Crown prince ‘was mystery buyer of $450m Leonardo’
A MEMBER of the Saudi Arabian royal family acting as a proxy to Crown Prince Mohammed bin Salman has been revealed as the mystery buyer of the most expensive artwork in history.
Prince Bader bin Abdullah bin Mohammed bin Farhan Al Saud paid $450 million (£336 million) for Leonardo da Vinci’s Salvator Mundi at an auction in New York last month.
According to the New York Times,
Prince Bader, who has links with the crown prince, was not present at the auction but sent an agent to bid on his behalf. However, it was claimed last night that the artwork would end up in the hands of Prince Mohammed.
US government intelligence and sources in the Saudi art world told the
Wall Street Journal that Prince Bader was merely the nominal winner of the auction. It is unclear how Prince Bader made his money, with no publicly known source of wealth. However, he paid a $100million deposit to qualify for entry to the bidding at Christie’s.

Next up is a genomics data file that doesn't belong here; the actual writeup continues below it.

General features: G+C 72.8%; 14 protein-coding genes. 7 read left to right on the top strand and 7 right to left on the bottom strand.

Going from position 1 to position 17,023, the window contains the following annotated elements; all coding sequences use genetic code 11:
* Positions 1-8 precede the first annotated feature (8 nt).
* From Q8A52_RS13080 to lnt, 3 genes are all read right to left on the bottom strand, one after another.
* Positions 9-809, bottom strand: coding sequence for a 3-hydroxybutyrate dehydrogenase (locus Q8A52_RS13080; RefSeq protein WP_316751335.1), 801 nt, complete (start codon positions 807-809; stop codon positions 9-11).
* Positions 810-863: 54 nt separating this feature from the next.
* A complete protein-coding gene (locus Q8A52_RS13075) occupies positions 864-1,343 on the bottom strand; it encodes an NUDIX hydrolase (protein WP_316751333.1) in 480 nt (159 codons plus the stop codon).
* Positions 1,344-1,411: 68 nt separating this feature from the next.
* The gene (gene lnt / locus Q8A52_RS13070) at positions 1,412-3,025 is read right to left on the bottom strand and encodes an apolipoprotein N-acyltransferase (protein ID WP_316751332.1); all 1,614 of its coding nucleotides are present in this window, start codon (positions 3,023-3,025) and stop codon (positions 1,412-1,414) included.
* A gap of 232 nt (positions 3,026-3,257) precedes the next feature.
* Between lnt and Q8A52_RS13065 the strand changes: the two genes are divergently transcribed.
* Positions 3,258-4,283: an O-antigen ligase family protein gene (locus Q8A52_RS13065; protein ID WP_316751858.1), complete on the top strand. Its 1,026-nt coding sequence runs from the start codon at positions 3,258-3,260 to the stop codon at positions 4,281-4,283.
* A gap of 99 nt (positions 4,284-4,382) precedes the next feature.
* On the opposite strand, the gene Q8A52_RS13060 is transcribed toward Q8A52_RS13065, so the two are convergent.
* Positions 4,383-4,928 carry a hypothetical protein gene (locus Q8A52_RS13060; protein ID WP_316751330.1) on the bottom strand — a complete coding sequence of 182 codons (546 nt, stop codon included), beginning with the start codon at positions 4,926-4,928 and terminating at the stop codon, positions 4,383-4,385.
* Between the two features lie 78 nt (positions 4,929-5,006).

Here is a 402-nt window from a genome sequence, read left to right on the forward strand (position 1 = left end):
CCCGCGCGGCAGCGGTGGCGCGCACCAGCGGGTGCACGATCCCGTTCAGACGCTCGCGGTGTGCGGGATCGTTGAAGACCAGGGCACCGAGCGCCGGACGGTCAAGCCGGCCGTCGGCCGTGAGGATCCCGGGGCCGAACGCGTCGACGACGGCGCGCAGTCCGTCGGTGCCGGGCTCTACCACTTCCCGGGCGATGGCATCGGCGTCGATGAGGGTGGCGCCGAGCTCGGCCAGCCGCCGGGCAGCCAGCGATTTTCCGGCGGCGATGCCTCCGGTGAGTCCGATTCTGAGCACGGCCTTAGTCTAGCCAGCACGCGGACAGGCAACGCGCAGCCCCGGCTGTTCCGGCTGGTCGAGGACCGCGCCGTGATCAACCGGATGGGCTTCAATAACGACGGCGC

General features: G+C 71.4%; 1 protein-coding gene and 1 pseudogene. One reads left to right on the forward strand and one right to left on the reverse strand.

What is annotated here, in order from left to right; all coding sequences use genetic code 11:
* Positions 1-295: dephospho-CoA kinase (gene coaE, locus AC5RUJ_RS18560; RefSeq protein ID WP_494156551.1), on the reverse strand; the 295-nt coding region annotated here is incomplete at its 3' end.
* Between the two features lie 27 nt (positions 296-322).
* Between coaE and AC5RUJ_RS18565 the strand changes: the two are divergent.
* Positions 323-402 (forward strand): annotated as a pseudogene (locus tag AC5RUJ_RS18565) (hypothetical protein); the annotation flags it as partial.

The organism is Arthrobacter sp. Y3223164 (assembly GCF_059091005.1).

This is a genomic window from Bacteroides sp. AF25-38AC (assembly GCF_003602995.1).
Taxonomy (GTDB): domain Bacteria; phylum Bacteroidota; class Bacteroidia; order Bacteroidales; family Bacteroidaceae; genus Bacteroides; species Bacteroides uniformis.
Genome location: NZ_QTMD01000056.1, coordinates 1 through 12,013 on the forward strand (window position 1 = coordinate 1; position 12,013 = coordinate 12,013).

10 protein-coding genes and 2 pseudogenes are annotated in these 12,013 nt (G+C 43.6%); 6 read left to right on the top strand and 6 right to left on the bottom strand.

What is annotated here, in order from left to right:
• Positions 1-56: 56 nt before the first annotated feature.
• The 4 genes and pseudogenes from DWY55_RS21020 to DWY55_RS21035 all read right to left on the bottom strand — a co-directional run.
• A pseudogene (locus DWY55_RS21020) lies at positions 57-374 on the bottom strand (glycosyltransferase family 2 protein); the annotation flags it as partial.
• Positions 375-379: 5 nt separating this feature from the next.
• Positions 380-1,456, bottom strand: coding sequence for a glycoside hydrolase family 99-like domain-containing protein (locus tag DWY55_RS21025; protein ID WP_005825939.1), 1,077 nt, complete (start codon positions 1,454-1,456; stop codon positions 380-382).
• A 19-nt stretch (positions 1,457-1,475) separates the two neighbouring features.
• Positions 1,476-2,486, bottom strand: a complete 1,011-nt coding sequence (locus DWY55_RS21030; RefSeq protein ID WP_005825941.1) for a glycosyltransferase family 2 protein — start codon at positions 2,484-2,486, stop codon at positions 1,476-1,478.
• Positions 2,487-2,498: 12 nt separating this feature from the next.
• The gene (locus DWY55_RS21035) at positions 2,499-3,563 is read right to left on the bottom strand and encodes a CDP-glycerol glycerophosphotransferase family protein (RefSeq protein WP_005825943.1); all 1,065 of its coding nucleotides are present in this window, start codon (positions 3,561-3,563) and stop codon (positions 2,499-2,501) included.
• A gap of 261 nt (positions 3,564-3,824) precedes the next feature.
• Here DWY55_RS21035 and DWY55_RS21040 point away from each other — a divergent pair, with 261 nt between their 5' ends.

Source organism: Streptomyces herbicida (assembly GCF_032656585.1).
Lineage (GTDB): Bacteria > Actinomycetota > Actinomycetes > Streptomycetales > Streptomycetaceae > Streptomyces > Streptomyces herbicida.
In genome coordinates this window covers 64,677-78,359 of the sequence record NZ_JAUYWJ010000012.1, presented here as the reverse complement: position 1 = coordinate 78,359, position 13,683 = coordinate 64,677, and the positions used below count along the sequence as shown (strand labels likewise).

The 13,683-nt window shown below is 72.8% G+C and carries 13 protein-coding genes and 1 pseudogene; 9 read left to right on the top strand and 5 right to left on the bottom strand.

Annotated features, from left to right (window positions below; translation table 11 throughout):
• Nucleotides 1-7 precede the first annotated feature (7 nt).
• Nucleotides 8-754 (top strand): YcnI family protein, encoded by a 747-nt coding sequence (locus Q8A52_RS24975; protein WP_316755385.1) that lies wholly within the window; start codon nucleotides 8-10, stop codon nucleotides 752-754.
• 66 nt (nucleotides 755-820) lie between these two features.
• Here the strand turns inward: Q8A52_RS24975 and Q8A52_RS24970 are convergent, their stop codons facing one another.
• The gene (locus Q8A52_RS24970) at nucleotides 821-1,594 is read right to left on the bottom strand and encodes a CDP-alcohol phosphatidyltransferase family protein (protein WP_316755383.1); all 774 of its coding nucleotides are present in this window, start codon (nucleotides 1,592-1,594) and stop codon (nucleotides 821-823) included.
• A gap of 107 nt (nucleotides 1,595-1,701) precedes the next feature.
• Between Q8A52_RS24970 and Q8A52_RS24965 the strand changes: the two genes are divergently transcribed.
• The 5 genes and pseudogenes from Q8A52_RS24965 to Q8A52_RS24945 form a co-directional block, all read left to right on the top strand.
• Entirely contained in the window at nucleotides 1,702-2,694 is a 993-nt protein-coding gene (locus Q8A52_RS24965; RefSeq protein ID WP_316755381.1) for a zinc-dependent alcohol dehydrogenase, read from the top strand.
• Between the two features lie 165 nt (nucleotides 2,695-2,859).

He has no history in the art market and the purchase comes at a time when Prince Mohammed himself is leading a crackdown on some of the excesses of the country’s extended royal family.
More than 200 royals were arrested last month on corruption charges and the bank accounts of 376 were frozen.
The kingdom has been squeezed by low oil prices and Prince Mohammed was seeking to recover hundreds of billions of dollars in alleged illicit gains. Prince Mohammed’s own extravagance – including the $500million purchase two years ago of a 440 ft yacht, and now the artwork – has raised questions.
It looks likely the painting will be housed first at the newly opened outpost of the Louvre in Abu Dhabi, United Arab Emirates. The UAE is an ally of the Saudi royal family.
Saudi officials did not immediately respond to requests for comment.
Prince Bader paid $450 million for Salvator Mundi at Christie’s in New York in November